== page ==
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Dechert lawyers cite ‘iniquitous purpose’ in hacking case | News | #hacking | #cybersecurity | #infosec | #comptia | #pentest | #hacker

International firm Dechert has been accused of gaming the rules of legal professional privilege in long running litigation concerning its work in the Middle East. An email referred to in court today suggests the firm hired an ex-detective who is suspected of hacking so that disclosure of his activities would be protected by legal professional privilege. Lawyers representing an airline tycoon whom the private investigator is said to have hacked have said the email ‘raises a real concern that the privilege was used to cloak wrongdoing’.

The accusations were discussed in the High Court today in the latest twist in litigation arising from Dechert’s work on behalf of the Ras Al Khaimah Investment Authority in the UAE. Dechert is said to have hired Nick Del Rosso from 2014-2020 to investigate several individuals, including airline tycoon firm Farhad Azima, who faced fraud claims upheld by a 2020 ruling. 

Azima this year won the right to argue that a ‘contrived and dishonest case’ had been made by RAKIA in proceedings concerning a ‘perjury school’ allegedly run by Neil Gerrard, a former partner at Dechert.

Laywers for Azima say Dechert conducted due diligence on private investigator Del Rosso’s company Vital Management Services.

In a witness statement, Dominic Holden, partner at Burlingtons Legal LLP which is representing Azima, said Dechert learned Vital had previously faced allegations that it had hacked an opponent as part of a civil dispute.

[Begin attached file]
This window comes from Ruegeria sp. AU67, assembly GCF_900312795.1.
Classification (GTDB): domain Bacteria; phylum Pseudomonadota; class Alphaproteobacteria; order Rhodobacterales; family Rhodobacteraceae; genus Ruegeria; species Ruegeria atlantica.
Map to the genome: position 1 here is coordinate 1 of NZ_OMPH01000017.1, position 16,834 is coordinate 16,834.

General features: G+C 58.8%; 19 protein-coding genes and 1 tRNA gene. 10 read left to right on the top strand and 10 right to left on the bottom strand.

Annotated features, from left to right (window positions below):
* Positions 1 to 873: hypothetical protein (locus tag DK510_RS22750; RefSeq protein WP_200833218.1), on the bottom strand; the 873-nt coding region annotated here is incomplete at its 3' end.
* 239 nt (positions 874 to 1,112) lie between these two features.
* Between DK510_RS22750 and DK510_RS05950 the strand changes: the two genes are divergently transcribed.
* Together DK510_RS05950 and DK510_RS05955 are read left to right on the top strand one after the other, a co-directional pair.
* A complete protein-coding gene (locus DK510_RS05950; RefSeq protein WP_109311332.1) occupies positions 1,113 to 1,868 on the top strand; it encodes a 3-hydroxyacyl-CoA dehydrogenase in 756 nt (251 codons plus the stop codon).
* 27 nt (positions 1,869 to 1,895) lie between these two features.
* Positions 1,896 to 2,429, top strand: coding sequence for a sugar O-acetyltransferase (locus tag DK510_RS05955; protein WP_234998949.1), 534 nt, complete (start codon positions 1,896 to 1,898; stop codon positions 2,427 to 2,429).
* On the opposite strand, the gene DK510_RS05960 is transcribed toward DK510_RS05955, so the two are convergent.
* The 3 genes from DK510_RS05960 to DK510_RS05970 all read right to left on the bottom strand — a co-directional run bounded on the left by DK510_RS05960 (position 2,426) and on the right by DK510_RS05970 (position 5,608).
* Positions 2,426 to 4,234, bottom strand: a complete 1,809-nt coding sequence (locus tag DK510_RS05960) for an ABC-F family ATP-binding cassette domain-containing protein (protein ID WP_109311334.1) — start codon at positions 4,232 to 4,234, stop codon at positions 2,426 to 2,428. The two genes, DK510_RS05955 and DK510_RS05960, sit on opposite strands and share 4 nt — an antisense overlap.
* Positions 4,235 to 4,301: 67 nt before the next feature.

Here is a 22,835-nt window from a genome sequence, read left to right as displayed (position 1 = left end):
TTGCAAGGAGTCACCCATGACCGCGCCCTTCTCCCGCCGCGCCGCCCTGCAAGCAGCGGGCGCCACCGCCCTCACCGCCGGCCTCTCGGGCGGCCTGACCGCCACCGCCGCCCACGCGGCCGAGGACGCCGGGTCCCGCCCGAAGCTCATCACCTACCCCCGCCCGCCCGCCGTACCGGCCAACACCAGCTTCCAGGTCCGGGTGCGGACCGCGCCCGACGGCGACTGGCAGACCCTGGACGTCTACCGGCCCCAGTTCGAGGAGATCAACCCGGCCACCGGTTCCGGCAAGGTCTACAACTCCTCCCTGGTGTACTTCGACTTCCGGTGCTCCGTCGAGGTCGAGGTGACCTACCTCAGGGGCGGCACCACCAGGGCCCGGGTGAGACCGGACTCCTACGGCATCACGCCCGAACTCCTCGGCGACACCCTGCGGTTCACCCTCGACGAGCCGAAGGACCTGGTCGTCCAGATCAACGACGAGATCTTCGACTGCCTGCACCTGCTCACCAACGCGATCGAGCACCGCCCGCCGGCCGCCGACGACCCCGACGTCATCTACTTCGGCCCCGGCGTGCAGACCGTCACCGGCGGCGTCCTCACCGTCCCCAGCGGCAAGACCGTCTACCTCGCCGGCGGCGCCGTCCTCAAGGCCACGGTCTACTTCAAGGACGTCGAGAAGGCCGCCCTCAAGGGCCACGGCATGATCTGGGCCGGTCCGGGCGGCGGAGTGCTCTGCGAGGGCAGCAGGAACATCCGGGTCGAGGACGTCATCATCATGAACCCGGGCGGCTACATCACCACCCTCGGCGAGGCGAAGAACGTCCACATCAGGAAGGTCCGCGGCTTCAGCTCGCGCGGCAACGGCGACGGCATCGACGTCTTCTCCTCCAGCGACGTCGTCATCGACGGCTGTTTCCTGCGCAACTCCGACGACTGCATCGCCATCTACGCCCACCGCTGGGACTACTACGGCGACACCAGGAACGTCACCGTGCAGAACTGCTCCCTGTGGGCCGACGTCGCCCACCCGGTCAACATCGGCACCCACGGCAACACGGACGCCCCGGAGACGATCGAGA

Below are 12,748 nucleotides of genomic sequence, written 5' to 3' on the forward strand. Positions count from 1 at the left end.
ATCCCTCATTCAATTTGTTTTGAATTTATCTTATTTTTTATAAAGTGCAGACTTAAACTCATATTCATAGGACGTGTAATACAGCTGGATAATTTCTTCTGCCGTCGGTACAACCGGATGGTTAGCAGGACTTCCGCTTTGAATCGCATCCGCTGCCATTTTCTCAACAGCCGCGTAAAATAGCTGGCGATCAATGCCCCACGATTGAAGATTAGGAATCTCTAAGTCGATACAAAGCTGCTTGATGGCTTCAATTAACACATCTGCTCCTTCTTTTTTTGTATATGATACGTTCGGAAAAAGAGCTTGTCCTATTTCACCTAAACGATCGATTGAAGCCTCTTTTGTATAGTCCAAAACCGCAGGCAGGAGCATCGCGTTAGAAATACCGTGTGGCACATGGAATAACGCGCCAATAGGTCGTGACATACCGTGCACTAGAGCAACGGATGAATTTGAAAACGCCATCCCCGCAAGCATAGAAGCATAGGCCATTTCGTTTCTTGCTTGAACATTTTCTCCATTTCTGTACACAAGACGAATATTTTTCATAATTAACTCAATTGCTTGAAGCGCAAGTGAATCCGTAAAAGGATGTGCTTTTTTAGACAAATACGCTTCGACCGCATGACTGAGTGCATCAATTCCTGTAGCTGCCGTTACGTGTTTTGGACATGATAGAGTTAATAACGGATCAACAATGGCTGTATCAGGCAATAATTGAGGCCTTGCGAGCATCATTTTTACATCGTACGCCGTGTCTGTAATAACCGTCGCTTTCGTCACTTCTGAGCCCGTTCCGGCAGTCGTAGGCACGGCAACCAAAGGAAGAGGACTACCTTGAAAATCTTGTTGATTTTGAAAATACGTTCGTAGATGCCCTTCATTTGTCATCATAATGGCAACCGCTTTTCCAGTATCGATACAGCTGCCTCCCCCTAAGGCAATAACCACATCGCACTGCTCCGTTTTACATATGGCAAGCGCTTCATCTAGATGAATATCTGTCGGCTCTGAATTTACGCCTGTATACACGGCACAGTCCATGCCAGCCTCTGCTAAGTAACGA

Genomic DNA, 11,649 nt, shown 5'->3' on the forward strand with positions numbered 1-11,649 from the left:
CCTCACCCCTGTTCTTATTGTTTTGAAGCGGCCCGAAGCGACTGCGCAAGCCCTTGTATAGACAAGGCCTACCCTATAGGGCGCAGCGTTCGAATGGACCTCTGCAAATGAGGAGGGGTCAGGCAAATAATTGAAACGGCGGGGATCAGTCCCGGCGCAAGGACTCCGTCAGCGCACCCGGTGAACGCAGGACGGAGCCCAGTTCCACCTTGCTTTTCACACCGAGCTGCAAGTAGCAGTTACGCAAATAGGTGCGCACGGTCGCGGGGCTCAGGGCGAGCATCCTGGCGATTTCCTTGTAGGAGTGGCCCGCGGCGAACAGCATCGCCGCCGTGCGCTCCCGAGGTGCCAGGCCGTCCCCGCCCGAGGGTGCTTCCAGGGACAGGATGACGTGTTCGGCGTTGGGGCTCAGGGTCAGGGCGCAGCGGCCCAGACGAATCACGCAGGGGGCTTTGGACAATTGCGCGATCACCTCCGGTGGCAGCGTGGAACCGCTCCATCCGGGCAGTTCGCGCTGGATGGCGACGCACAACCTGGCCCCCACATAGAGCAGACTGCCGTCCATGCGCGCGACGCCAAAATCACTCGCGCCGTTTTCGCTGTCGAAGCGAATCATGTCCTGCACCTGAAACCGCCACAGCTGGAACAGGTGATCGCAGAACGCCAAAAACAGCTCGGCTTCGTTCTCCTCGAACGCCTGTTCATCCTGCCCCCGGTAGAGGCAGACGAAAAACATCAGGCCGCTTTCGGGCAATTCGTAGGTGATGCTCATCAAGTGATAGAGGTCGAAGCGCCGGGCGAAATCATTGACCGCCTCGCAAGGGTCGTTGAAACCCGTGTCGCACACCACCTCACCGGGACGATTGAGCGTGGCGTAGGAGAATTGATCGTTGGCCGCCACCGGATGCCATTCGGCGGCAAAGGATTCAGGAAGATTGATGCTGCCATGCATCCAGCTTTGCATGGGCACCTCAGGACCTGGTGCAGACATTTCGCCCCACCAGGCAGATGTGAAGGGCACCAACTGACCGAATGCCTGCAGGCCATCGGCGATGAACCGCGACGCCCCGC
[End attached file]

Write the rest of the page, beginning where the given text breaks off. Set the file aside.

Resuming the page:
‘Despite this, Dechert continued to work with Mr Del Rosso/Vital (and Mr Gerrard and others met with Mr Del Rosso on at least one occasion in Dechert’s London office).’ Holden said the meeting was in relation to their investigation of Azima and Dr Khater Massaad, a former senior Ras Al Khaimah government official. An initial analysis suggested that Del Rosso/Vital billed Dechert £5,500,000 between 2014-2020, he said. 

Del Rosso’s work included ‘unlawful surveillance or hacking’ and there was ‘prima facie evidence’ he had used his laptop for wrongdoing, Holden said.

Azima’s lawyers were seeking to prevent the delivery up of a laptop computer to Del Rosso as they said it would not be in his interests to disclose documents revealing the ‘serious wrongdoing’ alleged.

In an email disclosed by Dechert, Gerrard is said to have explained that the firm instructed Del Rosso ‘so as to attempt to cover any work product under legal professional privilege’.

Holden said: ‘In view of what is now known about the nature of the work done, this raises a real concern that the privilege was used to cloak wrongdoing.’

But Enyo Law, which is representing Dechert, said it had identified ‘two potential iniquitous purposes’ which may justify the ‘iniquity exception’ to lawyer client privilege. Those were ‘obtaining information unlawfully, including the hacking of email accounts and computer data’; and ‘misleading Mr Azima and/or the court’ as to the involvement of RAKIA and/or its agents in the alleged hacking of Azima’s email accounts and computer data.

Adrian Waterman KC, for Del Rosso, said his client was in the United States and they would need time to take instructions on Holden’s statement.

‘The allegations against Mr Del Rosso have reached a new level, qualitatively as well as quantitatively,’ Waterman said. ‘There are serious matters there we need to deal with’.

Dechert denies the hacking claim amd Gerrard has previously denied any wrongdoing. 

Mr Justice Michael Green adjourned the case until 31 July.


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